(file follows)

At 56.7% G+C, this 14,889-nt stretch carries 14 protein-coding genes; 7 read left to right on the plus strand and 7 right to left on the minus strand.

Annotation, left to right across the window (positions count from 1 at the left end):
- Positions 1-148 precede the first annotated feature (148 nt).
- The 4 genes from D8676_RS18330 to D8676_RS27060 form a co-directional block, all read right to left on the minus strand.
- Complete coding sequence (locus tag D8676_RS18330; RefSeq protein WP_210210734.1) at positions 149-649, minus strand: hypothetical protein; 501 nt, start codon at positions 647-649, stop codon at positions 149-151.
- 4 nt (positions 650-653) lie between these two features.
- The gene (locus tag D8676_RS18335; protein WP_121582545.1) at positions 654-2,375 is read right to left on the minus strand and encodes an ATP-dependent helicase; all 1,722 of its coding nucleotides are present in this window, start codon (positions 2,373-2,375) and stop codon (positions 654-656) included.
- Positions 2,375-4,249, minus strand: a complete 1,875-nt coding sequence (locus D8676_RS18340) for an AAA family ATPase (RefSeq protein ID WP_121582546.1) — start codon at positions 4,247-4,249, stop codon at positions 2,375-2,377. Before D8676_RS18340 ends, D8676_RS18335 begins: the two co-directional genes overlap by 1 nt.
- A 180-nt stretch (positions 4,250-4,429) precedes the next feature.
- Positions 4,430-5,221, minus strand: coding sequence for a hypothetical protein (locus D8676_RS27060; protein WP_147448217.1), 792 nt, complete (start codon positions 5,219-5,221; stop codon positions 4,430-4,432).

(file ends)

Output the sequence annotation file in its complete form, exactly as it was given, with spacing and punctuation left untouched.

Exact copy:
At 56.7% G+C, this 14,889-nt stretch carries 14 protein-coding genes; 7 read left to right on the plus strand and 7 right to left on the minus strand.

Annotation, left to right across the window (positions count from 1 at the left end):
- Positions 1-148 precede the first annotated feature (148 nt).
- The 4 genes from D8676_RS18330 to D8676_RS27060 form a co-directional block, all read right to left on the minus strand.
- Complete coding sequence (locus tag D8676_RS18330; RefSeq protein WP_210210734.1) at positions 149-649, minus strand: hypothetical protein; 501 nt, start codon at positions 647-649, stop codon at positions 149-151.
- 4 nt (positions 650-653) lie between these two features.
- The gene (locus tag D8676_RS18335; protein WP_121582545.1) at positions 654-2,375 is read right to left on the minus strand and encodes an ATP-dependent helicase; all 1,722 of its coding nucleotides are present in this window, start codon (positions 2,373-2,375) and stop codon (positions 654-656) included.
- Positions 2,375-4,249, minus strand: a complete 1,875-nt coding sequence (locus D8676_RS18340) for an AAA family ATPase (RefSeq protein ID WP_121582546.1) — start codon at positions 4,247-4,249, stop codon at positions 2,375-2,377. Before D8676_RS18340 ends, D8676_RS18335 begins: the two co-directional genes overlap by 1 nt.
- A 180-nt stretch (positions 4,250-4,429) precedes the next feature.
- Positions 4,430-5,221, minus strand: coding sequence for a hypothetical protein (locus D8676_RS27060; protein WP_147448217.1), 792 nt, complete (start codon positions 5,219-5,221; stop codon positions 4,430-4,432).